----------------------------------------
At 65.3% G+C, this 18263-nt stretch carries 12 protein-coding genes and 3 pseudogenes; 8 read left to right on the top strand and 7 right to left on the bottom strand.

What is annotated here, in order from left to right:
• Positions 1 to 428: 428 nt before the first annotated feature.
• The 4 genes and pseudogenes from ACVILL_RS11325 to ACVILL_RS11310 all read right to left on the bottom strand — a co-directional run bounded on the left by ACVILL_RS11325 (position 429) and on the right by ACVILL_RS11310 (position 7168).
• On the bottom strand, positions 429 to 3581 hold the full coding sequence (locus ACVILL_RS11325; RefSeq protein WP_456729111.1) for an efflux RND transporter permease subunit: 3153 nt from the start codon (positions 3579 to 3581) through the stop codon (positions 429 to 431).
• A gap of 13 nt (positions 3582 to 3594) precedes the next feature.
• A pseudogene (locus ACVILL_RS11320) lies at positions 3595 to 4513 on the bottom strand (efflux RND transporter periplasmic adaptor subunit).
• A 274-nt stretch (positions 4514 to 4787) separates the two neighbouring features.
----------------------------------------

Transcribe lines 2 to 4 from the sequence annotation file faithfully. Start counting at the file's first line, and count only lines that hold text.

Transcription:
What is annotated here, in order from left to right:
• Positions 1 to 428: 428 nt before the first annotated feature.
• The 4 genes and pseudogenes from ACVILL_RS11325 to ACVILL_RS11310 all read right to left on the bottom strand — a co-directional run bounded on the left by ACVILL_RS11325 (position 429) and on the right by ACVILL_RS11310 (position 7168).